To characterize an emergent carbapenem-resistant hypervirulent Klebsiella pneumoniae (CR-hvKP) strain, NUHL30457, which co-produces NDM-1 and KPC-2 carbapenemases.We performed WGS analysis on a clinical carbapenemase-producing hypervirulent K. pneumoniae (CP-hvKP) strain NUHL30457. Sequence data were analysed using comparative genomics and phylogenetics. WGS was used to perform MLST, capsular genotyping and identification of virulence and antimicrobial resistance genes. The virulence of NUHL30457 was analysed by serum killing assay, neutrophil phagocytosis and mouse lethality assay.The NUHL30457 strain was carbapenem resistant and belonged to ST86 and serotype K2. A significant increase in resistance to serum killing and antiphagocytosis was found in the NUHL30457 strain compared with the reference strain. The murine lethality assay showed an LD50 of 2.5?×?102?cfu for the NUHL30457 strain, indicating hypervirulence. WGS revealed that NUHL30457 has a single 5.3?Mb chromosome (57.53% G?+?C content) and four plasmids in the range 49.2-215.7?kb. The incompatibility group (Inc)N plasmid p30457-4 carried the blaNDM-1 and qnrS1 genes. The IncFII(K) plasmid p30457-3 also carried an array of resistance elements, including blaCTX-M-65, blaTEM-1 and blaKPC-2. The IncHI1/IncFIB plasmid p30457-1, which carried virulence genes, was identical to a pLVPK plasmid reported previously.To the best of our knowledge, this is the first report to isolate an ST86 hvKP strain that co-produces NDM-1 and KPC-2 carbapenemase. Further investigation is required to reinforce our understanding of the epidemiology and virulence mechanisms of this clinically significant CP-hvKP. © The Author(s) 2019. Published by Oxford University Press on behalf of the British Society for Antimicrobial Chemotherapy. All rights reserved. For permissions, please email: journals.permissions@oup.com.


April 21, 2020  |  

The complete genome sequence of Ethanoligenens harbinense reveals the metabolic pathway of acetate-ethanol fermentation: A novel understanding of the principles of anaerobic biotechnology.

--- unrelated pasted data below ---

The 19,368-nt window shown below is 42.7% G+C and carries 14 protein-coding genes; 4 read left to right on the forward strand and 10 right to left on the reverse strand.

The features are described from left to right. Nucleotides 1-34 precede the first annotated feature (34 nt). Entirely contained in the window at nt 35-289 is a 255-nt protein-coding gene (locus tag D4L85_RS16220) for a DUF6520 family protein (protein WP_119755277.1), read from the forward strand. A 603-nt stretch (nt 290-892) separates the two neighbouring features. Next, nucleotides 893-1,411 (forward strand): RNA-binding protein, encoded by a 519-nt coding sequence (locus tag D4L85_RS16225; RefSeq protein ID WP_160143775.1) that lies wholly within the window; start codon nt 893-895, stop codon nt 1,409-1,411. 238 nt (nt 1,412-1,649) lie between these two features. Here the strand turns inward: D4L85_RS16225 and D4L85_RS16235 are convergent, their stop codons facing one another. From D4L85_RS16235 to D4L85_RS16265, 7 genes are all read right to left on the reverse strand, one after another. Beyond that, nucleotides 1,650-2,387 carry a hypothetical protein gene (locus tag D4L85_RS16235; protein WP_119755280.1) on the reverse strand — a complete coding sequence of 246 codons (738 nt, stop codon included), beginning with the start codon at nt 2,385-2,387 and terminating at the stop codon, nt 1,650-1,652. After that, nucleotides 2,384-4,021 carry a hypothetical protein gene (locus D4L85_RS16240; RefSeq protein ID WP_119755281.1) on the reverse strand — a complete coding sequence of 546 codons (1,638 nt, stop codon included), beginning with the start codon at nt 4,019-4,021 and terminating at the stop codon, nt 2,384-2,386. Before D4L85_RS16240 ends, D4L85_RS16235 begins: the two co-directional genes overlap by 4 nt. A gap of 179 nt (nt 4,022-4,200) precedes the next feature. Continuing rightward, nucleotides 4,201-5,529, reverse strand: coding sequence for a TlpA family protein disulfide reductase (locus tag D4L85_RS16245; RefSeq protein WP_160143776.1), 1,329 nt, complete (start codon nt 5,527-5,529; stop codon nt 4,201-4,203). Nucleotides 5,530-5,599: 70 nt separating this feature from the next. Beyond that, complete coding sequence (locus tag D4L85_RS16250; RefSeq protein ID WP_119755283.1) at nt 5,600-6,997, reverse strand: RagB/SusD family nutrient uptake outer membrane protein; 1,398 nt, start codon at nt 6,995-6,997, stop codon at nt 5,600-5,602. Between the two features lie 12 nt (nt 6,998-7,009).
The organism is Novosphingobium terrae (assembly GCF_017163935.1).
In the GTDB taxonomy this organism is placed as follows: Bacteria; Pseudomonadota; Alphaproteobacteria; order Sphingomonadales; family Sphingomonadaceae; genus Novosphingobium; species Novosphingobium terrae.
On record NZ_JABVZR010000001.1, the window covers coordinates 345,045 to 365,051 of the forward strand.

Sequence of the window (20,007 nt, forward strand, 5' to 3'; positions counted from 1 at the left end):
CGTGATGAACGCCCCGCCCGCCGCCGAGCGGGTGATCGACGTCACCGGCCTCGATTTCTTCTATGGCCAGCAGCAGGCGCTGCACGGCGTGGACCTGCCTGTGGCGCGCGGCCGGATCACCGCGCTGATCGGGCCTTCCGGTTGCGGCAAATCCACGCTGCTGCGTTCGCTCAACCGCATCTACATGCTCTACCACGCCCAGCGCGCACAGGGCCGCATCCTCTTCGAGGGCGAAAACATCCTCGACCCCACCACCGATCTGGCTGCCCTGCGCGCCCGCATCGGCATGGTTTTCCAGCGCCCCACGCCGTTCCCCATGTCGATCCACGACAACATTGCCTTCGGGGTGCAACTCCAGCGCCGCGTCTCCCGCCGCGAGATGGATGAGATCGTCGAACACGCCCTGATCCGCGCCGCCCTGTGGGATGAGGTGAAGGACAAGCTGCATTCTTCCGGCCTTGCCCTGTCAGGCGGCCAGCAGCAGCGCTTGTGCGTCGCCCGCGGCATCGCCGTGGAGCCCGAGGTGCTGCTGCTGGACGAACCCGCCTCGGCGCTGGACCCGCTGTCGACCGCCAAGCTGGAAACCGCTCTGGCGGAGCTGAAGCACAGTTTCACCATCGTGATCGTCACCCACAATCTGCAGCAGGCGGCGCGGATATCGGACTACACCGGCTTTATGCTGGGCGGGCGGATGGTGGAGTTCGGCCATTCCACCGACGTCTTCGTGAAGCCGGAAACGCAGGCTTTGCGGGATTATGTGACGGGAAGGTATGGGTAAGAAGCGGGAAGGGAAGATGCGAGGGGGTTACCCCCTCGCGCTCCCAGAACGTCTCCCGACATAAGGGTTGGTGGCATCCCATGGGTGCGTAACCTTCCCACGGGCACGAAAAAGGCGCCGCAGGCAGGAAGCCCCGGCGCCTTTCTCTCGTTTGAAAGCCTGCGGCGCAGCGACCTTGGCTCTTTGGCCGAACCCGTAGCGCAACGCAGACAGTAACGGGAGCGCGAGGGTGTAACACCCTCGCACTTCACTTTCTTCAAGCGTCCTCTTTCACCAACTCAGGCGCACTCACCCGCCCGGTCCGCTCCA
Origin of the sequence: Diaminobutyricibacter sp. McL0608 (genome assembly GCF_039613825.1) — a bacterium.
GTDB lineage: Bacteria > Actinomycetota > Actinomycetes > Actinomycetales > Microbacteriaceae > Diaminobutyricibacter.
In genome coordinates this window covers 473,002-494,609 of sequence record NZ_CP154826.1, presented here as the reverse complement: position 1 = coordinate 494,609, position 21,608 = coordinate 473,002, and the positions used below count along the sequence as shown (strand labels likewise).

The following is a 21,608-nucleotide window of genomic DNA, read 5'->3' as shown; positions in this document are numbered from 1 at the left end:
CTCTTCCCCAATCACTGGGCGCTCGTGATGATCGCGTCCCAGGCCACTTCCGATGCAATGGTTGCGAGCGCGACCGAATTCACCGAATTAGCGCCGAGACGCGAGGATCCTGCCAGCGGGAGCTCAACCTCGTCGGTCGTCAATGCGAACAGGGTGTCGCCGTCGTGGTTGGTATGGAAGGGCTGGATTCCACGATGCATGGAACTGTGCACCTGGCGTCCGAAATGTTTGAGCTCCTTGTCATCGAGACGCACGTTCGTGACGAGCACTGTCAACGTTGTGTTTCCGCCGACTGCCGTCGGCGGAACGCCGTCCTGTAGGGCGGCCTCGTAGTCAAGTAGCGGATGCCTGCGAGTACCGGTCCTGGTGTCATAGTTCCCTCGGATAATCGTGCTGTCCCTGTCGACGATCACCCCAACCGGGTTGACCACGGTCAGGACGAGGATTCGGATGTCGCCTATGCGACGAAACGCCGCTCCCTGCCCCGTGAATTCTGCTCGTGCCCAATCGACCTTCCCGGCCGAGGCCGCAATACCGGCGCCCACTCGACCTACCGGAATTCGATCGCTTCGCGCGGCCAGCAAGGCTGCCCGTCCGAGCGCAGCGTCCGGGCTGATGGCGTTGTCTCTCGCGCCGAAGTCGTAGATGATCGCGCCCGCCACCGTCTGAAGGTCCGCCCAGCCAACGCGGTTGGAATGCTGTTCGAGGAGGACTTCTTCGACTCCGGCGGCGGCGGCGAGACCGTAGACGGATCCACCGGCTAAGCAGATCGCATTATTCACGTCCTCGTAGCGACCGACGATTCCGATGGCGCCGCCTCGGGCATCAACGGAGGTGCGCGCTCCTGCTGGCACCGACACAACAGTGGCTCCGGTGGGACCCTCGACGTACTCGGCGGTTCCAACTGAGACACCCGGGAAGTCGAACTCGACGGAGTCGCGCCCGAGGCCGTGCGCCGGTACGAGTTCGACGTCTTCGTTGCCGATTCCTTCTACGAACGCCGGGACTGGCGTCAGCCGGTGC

Ethanol-type fermentation is one of three main fermentation types in the acidogenesis of anaerobic treatment systems. Non-spore-forming Ethanoligenens is as a typical genus capable of ethanol-type fermentation in mixed culture (i.e. acetate-ethanol fermentation). This genus can produce ethanol, acetate, CO2, and H2 using carbohydrates, and has application potential in anaerobic bioprocesses. Here, the complete genome sequences and methylome of Ethanoligenens harbinense strains with different autoaggregative and coaggregative abilities were obtained using the PacBio single-molecule real-time sequencing platform. The genome size of E. harbinense strains was about 2.97-3.10?Mb with 55.5% G+C content. 3020-3153 genes were annotated, most of which were methylated at specific sites or motifs. The methylation types included 6mA, 4mC, and unknown types. Comparative genomic analysis demonstrated low levels of genetic similarity between E. harbinense and other well-known hydrogen-producing bacteria (i.e., Clostridium and Thermoanaerobacter) in phylogenesis. Hydrogen production of E. harbinense was catalyzed by genes that encode [FeFe]-hydrogenases and that were synthesized by three maturases of [FeFe]-H2ase. The metabolic mechanism of H2-ethanol co-production fermentation, catalyzed by pyruvate ferredoxin oxidoreductase was proposed. This study provides genetic and evolutionary information of a model genus for the further investigation of the metabolic pathway and regulatory network of ethanol-type fermentation and anaerobic bioprocesses for waste or wastewater treatment.Copyright © 2019. Published by Elsevier Ltd.